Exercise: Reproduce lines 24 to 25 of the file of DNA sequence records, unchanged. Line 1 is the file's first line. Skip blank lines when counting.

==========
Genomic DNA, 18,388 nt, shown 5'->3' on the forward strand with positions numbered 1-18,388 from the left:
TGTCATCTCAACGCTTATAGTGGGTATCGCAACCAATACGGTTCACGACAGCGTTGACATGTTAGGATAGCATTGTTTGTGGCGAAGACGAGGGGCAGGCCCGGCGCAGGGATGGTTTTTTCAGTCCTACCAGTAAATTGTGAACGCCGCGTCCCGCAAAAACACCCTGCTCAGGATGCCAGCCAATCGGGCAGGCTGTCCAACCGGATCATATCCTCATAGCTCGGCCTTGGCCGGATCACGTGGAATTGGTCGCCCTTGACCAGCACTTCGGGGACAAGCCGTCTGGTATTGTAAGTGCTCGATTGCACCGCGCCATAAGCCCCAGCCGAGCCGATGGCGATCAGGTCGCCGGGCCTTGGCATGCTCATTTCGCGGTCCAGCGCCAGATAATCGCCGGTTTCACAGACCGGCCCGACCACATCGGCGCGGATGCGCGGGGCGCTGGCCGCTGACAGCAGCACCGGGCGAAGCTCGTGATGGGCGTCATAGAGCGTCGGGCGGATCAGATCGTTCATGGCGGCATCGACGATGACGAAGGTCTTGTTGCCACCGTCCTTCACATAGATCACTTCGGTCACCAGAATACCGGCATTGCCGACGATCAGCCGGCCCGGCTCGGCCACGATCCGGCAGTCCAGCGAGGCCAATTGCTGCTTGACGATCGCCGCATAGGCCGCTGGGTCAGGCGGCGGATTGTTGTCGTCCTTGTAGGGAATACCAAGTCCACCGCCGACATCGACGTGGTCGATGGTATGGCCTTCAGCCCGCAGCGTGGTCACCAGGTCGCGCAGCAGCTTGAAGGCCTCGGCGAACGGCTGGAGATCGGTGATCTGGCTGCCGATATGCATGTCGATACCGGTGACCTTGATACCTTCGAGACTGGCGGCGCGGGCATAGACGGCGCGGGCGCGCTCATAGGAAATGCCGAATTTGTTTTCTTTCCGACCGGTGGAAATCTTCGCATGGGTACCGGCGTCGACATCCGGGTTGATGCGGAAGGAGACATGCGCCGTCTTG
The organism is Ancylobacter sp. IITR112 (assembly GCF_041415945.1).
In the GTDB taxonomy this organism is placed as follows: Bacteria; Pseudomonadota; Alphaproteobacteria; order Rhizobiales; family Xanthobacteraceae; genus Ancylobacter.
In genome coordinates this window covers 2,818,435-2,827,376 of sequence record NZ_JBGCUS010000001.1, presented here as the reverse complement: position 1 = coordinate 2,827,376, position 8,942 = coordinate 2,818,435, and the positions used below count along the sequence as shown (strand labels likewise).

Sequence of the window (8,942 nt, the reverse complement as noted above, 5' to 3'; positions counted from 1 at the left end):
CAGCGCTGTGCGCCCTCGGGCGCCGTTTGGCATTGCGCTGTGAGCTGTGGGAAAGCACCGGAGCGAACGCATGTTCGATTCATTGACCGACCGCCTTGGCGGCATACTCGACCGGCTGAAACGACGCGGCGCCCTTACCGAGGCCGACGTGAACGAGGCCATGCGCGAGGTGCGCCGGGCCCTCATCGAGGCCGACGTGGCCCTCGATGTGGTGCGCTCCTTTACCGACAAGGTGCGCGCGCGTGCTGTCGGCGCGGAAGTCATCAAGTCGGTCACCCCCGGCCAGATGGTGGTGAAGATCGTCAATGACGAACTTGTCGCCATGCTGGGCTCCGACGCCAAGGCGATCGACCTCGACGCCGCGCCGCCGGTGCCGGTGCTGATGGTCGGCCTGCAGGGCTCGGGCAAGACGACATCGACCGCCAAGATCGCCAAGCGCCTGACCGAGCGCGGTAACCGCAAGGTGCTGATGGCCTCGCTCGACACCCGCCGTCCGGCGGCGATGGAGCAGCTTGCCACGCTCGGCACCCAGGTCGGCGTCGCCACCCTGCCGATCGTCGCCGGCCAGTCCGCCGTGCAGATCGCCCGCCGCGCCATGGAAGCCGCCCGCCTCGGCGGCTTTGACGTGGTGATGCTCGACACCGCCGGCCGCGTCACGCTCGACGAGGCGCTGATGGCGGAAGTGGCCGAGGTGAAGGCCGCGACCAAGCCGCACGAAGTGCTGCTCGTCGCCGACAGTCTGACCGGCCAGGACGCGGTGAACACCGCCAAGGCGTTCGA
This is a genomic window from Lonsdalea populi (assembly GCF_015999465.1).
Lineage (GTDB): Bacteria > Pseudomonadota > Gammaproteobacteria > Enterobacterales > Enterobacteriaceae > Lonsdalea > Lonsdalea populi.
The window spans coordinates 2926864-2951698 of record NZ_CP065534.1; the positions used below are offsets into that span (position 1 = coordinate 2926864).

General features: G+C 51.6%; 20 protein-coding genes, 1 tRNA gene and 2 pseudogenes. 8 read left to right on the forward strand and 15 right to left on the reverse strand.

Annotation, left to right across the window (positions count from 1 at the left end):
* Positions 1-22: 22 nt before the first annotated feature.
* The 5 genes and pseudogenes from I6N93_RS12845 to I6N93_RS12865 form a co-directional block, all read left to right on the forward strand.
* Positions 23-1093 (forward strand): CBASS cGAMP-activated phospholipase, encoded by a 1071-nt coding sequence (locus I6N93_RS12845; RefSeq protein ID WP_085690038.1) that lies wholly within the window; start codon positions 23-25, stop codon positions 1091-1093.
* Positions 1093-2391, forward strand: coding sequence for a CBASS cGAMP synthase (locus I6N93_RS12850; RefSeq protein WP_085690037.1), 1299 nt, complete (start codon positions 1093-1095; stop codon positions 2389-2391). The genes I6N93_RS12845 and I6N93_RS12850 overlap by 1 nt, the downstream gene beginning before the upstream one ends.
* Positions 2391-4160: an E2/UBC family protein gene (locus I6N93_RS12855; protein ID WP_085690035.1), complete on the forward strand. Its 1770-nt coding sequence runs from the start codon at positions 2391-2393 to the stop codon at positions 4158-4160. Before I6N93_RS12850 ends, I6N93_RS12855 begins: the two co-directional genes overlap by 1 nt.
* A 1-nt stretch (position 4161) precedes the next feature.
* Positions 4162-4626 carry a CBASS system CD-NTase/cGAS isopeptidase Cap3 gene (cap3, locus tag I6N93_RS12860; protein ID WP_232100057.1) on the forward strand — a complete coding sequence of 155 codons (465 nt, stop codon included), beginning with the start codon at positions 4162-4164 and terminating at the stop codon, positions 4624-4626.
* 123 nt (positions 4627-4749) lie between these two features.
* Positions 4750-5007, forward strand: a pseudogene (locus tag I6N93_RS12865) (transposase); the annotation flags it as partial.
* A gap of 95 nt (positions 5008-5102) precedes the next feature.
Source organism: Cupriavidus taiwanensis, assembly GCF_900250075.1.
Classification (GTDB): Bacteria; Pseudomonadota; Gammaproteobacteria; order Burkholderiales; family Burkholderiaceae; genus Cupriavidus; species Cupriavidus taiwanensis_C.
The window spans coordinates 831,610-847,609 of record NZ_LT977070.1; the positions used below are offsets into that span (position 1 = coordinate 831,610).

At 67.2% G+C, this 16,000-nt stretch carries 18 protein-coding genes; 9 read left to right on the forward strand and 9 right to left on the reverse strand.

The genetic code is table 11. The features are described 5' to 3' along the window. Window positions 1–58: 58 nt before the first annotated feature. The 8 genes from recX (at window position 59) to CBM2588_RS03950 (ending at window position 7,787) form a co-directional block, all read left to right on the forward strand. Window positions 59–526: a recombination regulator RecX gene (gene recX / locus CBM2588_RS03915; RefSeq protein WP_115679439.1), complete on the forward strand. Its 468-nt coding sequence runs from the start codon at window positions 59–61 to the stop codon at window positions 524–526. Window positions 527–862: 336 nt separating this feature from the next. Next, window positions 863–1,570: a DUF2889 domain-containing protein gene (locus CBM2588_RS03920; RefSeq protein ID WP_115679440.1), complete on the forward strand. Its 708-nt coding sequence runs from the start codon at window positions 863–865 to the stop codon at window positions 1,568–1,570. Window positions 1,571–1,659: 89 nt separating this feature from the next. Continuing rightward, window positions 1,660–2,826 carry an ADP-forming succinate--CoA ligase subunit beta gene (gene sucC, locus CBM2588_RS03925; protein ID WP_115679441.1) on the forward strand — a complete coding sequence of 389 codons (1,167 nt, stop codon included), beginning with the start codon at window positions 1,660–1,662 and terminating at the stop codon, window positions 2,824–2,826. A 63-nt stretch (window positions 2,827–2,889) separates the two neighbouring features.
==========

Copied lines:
Classification (GTDB): Bacteria; Pseudomonadota; Gammaproteobacteria; order Burkholderiales; family Burkholderiaceae; genus Cupriavidus; species Cupriavidus taiwanensis_C.
The window spans coordinates 831,610-847,609 of record NZ_LT977070.1; the positions used below are offsets into that span (position 1 = coordinate 831,610).